Newsbriefs: Feb. 17, 2016

Kyle to approve Transportation Master Plan

Kyle took another step in working toward its Transportation Master Plan update as part of a public input meeting Thursday. 

The project, organized by Gap Strategies and designed by Lockwood Andrews and Newnam (LAN), has been in development since March 2015. The project details a 30 year transportation plan improvements to Kyle roadways

Jeff Barton, spokesperson for Gap Strategies, said the plan addresses “all facets of transportation for Kyle in the future.”

He said it includes “sidewalks and bikes, to transit and certain things that might be needed in that area.” 

The primary focus of the plan concerns automobiles, roadways, and traffic conditions. 

But those involved in the project estimate changes to roadways and sidewalks will encourage conversation regarding additional modes of transportation. That could include conversations regarding the Capital Area Rural Transportation Service (CARTS) or ride sharing programs like UBER. 

With the help of Gap Strategies and its community outreach initiatives, LAN based its recommendations to the city on the needs and concerns of Kyle citizens. Those concerns included everything from peak commuting times to safety on sidewalks. 

David Manuel, project leader with LAN, says they identified a “long range look” at transportation needs of the city and comprised a menu of options for Kyle, if the update is approved.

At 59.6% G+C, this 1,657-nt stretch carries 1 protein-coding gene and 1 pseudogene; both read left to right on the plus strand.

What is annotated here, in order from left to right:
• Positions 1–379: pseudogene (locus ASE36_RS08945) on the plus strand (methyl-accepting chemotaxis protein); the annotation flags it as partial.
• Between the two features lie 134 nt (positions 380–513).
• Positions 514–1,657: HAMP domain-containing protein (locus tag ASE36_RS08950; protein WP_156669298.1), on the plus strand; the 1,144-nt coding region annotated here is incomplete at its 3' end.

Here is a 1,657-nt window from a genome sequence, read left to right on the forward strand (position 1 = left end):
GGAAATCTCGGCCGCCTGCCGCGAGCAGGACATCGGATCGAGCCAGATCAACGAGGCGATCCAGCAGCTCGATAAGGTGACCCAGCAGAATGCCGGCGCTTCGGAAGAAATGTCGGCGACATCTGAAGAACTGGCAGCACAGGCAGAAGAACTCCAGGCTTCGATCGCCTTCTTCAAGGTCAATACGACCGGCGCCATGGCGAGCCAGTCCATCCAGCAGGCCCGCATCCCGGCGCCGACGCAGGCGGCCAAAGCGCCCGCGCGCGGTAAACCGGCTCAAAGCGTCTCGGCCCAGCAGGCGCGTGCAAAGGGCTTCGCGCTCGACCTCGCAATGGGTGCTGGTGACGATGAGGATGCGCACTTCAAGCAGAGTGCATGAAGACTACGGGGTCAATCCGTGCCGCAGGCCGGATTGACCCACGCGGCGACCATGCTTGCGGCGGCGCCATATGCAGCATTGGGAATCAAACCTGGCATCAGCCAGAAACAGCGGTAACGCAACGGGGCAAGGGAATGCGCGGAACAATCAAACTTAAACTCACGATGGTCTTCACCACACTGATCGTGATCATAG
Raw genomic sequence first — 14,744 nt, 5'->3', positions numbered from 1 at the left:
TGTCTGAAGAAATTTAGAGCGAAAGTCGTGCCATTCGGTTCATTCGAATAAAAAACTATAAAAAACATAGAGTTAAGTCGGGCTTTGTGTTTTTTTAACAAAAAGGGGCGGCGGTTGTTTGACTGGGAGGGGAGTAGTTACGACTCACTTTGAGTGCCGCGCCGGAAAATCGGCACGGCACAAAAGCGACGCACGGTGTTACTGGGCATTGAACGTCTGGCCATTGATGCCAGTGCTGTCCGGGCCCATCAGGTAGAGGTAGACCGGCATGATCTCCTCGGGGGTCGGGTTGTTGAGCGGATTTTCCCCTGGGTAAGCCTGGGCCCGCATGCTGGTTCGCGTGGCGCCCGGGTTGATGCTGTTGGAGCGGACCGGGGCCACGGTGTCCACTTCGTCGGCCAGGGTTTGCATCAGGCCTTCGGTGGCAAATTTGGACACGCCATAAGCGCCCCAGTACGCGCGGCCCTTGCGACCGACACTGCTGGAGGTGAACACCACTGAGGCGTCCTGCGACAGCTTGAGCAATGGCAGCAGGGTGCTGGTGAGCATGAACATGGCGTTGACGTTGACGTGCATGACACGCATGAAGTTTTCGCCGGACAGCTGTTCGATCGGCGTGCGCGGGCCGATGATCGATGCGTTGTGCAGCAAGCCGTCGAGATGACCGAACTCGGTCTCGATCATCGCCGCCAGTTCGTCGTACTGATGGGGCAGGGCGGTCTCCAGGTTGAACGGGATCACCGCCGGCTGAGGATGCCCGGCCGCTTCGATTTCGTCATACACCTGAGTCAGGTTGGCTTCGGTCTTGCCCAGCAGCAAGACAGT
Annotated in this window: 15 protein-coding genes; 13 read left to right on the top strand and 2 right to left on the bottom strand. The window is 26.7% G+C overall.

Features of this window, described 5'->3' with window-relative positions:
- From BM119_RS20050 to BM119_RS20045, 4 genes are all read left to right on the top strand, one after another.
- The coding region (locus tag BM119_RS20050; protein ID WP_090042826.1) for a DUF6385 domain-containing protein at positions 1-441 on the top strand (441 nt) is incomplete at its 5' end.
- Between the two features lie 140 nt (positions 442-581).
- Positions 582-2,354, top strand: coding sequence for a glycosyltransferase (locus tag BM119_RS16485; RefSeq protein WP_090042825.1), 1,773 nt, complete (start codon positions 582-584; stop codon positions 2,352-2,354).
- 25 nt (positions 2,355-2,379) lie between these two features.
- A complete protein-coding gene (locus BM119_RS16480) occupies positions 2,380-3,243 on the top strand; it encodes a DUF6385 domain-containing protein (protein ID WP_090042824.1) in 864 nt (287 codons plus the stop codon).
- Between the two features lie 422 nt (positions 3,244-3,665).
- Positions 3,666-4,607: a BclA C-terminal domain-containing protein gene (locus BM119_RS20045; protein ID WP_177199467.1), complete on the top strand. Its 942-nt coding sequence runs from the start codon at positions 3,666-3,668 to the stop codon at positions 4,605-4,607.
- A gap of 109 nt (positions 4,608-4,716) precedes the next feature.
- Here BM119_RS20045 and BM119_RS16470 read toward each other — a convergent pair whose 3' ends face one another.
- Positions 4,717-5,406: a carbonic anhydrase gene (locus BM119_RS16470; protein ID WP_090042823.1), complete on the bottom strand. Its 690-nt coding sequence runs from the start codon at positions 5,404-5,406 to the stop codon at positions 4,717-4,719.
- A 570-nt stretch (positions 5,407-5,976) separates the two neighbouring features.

The TMP is slated to be submitted to the Kyle City Council for approval or denial in late February. 

But talk of possible changes to Kyle roadways had one citizen concerned. 

Juanita Parsons attended the meeting to determine whether the new transportation plan would affect the trees on her land. 

She was concerned that she might lose some of the ancient oak trees on her property due to widening of traffic lanes, if the plan is approved. 

 

Kyle recalls license plate reader program

The Kyle City Council Tuesday rescinded a memorandum of understanding (MOU) with Vigilant Solutions, Inc. for installation of License Plate Recognition technology in three Police Department vehicles. 

Council rescinded the MOU by a 6-1 vote with council member David Wilson casting the dissenting vote. 

 “This is a neat product and this is a great thing, but it’s a little too ‘big-brother’-ish for me and a little to invasive for me,” Councilmember Daphne Tenorio said. “I’m uncomfortable with it…for me personally, I can’t justify it.” 

A full story on Kyle’s decision to pull the plug on the Vigilant Solutions agreement can be found here.

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